ERA12FA583
ERA12FA583

HISTORY OF FLIGHT

On September 29, 2012, about 1715 eastern daylight time, a Cessna 150M, N66246, operated by a private individual, was substantially damaged during impact with terrain, following an in-flight loss of control during initial climb from Shannon Airport (EZF), Fredericksburg, Virginia. The commercial pilot and passenger were fatally injured. Visual meteorological conditions prevailed and no flight plan was filed for the planned local flight. The personal flight was conducted under the provisions of 14 Code of Federal Regulations Part 91.

The owner of the airplane reported that he was a longtime friend of the accident pilot. The airplane was based at EZF and not flown often. The accident pilot was allowed to borrow the airplane whenever he wanted; however, he only flew it for 2 hours during April 2012, and the accident flight. No other flight hours were accrued during 2012 and the last annual inspection was completed in November 2011. Although the accident pilot was also a certificated mechanic, no maintenance work was performed on the airplane prior to the flight or in 2012.

The pilot fueled the airplane with 15 gallons of 100 low-lead aviation gasoline before the accident flight. According to a witness, who was a flight instructor, he and a student pilot were practicing landings in another airplane at EZF. The flight instructor heard the accident pilot report his intentions on the common traffic advisory frequency, which were to back-taxi on runway 6. Subsequently, during an approach, the flight instructor observed the accident airplane on departure from runway 6, about 100 feet above the trees. The accident airplane made a 90-degree left bank, and began to turn left until the nose descended and the airplane disappeared behind terrain. Other witnesses, who were on the ground near the accident site, reported seeing the airplane spinning as it descended.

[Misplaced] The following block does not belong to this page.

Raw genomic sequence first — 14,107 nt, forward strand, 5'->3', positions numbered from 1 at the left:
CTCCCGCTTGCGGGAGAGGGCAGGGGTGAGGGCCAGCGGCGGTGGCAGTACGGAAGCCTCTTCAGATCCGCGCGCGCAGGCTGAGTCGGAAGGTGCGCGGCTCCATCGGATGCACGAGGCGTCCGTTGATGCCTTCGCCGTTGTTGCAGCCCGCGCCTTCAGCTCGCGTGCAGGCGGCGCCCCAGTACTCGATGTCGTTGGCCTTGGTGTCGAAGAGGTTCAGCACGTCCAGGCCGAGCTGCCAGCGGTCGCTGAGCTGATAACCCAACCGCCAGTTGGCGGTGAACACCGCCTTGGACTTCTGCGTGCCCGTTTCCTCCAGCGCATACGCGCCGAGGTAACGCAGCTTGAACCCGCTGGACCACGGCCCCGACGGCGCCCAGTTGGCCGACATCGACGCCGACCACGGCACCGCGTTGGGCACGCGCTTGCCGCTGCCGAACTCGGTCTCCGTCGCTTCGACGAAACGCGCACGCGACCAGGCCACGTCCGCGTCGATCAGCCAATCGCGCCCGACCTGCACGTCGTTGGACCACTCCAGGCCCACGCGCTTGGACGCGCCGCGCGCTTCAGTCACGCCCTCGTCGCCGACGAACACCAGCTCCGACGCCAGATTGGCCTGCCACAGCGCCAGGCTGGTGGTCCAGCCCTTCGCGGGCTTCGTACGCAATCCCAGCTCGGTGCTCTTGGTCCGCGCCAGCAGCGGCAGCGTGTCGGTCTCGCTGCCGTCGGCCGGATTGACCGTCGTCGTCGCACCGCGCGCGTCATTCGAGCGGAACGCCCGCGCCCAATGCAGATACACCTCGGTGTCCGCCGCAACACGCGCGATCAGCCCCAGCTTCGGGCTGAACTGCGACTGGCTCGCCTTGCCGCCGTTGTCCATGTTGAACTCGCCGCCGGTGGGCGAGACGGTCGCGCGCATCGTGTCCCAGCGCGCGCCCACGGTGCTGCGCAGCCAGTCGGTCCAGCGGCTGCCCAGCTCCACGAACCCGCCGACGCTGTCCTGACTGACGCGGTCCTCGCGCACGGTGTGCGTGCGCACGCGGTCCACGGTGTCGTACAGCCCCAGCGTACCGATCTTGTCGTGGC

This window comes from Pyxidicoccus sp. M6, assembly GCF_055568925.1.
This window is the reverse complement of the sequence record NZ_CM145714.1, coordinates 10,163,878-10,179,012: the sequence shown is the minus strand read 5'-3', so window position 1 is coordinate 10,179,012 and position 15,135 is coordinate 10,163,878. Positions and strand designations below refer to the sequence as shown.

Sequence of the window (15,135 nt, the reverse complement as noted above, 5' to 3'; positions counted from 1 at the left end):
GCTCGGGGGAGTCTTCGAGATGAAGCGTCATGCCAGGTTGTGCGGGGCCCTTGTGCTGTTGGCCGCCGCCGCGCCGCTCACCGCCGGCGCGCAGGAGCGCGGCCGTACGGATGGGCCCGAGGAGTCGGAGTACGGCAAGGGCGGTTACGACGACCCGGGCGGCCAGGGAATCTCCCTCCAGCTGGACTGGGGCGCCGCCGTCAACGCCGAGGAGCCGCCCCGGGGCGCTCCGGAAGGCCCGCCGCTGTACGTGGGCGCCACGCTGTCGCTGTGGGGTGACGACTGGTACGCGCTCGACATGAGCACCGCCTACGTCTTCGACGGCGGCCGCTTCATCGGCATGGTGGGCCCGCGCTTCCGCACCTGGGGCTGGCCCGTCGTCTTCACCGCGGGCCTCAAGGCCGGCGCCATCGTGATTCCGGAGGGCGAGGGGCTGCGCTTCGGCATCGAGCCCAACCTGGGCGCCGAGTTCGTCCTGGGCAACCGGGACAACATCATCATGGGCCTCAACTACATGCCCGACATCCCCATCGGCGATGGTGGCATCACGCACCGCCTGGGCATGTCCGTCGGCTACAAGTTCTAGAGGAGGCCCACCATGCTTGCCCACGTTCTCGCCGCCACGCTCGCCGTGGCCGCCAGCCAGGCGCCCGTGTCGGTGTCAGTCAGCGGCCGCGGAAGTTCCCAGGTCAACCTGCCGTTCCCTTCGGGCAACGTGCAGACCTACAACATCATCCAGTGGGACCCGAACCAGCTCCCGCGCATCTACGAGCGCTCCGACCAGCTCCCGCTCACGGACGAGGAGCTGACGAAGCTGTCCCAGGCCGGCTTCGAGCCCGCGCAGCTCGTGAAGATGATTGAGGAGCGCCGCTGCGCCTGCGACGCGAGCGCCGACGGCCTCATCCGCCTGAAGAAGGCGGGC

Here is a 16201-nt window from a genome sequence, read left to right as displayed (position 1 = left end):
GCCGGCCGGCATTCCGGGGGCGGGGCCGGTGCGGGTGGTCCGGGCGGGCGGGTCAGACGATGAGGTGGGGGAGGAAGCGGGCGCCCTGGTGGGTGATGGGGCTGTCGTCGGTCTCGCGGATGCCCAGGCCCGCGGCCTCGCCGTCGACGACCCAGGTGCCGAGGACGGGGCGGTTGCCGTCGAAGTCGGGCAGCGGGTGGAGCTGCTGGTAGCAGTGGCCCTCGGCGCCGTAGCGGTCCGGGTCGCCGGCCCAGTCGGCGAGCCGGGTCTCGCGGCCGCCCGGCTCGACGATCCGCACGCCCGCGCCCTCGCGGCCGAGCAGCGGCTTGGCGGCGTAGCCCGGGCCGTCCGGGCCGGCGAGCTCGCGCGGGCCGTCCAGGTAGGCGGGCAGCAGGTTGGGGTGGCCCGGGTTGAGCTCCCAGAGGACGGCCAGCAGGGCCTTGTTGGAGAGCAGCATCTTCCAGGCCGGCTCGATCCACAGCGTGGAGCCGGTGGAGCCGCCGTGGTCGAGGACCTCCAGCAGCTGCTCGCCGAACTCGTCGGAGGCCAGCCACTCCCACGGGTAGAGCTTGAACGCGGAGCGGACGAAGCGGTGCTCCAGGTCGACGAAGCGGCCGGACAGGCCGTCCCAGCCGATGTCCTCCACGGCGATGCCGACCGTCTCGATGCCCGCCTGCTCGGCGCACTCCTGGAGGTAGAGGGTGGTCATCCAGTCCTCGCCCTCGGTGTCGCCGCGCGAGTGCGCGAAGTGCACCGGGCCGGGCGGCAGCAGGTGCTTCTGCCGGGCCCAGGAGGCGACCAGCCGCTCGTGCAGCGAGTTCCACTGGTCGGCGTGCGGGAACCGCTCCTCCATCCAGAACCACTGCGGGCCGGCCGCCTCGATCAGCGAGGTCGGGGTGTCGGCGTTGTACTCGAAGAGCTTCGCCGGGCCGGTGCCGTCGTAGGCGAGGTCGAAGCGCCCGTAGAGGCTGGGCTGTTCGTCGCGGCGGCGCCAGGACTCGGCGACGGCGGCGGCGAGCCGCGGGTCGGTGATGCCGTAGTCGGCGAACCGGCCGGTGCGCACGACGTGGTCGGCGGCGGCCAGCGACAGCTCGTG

PILOT INFORMATION

The pilot, age 48, held a commercial pilot certificate with ratings for airplane single-engine land, airplane multiengine land and instrument airplane. He also held an airframe and powerplant certificate. His most recent Federal Aviation Administration (FAA) third-class medical certificate was issued on March 31, 2011. At that time, he reported a total flight experience of 1,050 hours. Review of the pilot's logbook revealed that the last entry was dated September 3, 2011, when he received his biannual flight review. Other than the 2 hours flown in the accident airplane during April 2012, the investigation could not determine if the pilot had any additional recent flight experience.

AIRCRAFT INFORMATION

The two-seat, high-wing, fixed tricycle-gear airplane, serial number 15075950, was manufactured in 1974. It was powered by a Continental Motors O-200, 100-horsepower engine, equipped with a McCauley fixed-pitch propeller. Review of the airplane's logbooks revealed that its most recent annual inspection was completed on November 23, 2011. At that time, the airplane had accumulated 5,417 total hours of operation. The engine had accumulated approximately 3,568 total hours of operation since new, and 1,680 hours since major overhaul. The airplane had flown about 3 hours since the most recent annual inspection.

METEOROLOGICAL INFORMATION

The recorded weather at EZF, at 1715, was: wind calm; visibility 10 miles; clear sky; temperature 21 degrees C; dew point 7 degrees C; and altimeter 29.92 inches Hg.

WRECKAGE INFORMATION

The wreckage was located at the end of a cul-de-sac, about 1,000 feet and 040 degrees from the departure end of runway 6 at EZF. All major components of the airplane were accounted for at the scene. The wreckage was intact, oriented on a heading of 060 degrees, resting vertically on the engine and leading edges of the wings. No debris path was observed and the only severed tree branches were directly above the wreckage.

The right wing exhibited impact damage along the leading edge. The right wing flap remained attached and was in the retracted position. The right aileron remained attached and was in a neutral position. The right wing fuel tank was compromised, but still contained some fuel. The left wing also exhibited impact damage along the leading edge. The left wing flap remained attached and was extended; however, the left wing flap cable had separated consistent with impact forces. The left aileron remained attached and was in an upward position. The left wing fuel tank had been compromised during impact and did not contain any fuel.